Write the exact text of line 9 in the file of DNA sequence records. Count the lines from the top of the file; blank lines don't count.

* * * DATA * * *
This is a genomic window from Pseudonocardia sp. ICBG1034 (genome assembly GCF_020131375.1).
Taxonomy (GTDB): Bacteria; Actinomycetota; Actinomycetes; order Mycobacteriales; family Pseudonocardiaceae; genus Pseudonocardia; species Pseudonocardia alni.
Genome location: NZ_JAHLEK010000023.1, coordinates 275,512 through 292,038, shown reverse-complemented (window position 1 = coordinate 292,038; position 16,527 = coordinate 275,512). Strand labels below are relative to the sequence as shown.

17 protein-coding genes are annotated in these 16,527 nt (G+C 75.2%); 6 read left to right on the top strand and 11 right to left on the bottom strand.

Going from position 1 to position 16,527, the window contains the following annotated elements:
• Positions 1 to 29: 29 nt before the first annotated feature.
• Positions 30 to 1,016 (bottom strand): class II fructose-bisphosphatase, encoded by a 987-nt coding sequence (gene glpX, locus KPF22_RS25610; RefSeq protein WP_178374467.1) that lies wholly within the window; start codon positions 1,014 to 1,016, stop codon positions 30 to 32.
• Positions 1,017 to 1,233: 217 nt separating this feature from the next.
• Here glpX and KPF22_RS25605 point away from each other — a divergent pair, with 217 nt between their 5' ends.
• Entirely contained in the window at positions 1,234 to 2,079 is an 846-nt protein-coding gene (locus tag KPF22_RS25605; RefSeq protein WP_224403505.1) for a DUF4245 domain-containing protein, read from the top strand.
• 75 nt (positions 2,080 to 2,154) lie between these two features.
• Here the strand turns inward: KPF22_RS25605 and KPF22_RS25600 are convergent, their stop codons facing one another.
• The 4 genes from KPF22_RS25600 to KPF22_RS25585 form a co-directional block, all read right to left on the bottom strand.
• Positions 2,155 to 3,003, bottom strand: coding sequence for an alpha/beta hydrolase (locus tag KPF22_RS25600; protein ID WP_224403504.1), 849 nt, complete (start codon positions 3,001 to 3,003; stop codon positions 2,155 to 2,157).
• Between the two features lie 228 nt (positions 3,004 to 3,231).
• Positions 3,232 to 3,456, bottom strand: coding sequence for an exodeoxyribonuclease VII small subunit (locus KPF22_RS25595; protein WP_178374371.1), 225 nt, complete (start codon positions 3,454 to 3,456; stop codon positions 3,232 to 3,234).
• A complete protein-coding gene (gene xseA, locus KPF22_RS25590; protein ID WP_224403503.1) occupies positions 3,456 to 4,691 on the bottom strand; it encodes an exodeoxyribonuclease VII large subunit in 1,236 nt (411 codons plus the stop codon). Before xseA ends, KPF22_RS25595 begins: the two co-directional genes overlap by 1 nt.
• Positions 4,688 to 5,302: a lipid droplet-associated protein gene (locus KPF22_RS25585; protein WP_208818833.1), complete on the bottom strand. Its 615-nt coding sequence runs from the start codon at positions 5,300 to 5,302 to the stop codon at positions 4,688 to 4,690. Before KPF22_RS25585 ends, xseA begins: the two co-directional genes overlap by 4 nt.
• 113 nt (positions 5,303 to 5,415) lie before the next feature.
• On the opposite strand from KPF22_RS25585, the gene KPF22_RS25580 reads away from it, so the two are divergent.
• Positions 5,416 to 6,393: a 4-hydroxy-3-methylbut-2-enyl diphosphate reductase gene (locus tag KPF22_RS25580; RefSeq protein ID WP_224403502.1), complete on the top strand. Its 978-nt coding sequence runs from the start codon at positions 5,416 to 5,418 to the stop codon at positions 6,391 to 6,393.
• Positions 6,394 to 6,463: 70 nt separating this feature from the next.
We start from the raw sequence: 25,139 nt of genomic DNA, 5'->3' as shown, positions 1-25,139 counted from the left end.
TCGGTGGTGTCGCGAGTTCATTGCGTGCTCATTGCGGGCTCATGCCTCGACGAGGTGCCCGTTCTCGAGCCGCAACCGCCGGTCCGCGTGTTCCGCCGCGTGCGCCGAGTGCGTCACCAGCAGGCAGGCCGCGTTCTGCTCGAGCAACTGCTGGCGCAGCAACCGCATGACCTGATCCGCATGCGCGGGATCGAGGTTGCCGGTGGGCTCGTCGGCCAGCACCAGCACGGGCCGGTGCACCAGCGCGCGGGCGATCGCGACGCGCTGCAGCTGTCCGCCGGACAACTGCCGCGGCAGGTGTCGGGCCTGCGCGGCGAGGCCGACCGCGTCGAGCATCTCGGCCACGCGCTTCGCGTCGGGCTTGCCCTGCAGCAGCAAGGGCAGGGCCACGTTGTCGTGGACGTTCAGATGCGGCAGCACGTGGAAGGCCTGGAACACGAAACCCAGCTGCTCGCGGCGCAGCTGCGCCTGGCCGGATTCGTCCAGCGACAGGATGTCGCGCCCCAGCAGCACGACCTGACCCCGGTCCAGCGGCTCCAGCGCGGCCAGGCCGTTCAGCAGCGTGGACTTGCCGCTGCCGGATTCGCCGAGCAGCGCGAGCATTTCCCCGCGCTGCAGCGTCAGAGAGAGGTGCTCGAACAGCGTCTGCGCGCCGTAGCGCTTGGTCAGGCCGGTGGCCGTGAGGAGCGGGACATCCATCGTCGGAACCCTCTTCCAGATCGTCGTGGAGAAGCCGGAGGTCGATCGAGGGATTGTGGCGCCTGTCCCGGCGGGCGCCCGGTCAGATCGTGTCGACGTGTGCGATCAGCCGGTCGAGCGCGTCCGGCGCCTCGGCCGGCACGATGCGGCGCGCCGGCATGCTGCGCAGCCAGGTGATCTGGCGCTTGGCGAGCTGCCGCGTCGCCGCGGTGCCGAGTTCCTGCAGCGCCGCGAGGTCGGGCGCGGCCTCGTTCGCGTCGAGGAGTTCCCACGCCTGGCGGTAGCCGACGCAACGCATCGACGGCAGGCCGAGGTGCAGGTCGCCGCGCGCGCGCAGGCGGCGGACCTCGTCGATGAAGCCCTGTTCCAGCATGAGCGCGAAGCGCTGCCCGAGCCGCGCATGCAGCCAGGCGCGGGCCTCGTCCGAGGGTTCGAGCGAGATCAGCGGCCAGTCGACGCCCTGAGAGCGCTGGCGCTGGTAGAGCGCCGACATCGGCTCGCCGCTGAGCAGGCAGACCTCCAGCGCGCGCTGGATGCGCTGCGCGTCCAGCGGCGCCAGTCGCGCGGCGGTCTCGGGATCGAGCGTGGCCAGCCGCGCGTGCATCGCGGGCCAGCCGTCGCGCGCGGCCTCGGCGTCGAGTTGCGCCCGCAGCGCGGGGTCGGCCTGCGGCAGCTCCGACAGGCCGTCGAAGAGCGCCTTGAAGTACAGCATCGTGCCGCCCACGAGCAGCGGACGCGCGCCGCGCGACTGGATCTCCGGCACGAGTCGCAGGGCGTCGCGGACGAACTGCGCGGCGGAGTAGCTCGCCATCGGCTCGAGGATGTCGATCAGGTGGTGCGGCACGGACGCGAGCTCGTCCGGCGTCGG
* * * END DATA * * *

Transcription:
• Here glpX and KPF22_RS25605 point away from each other — a divergent pair, with 217 nt between their 5' ends.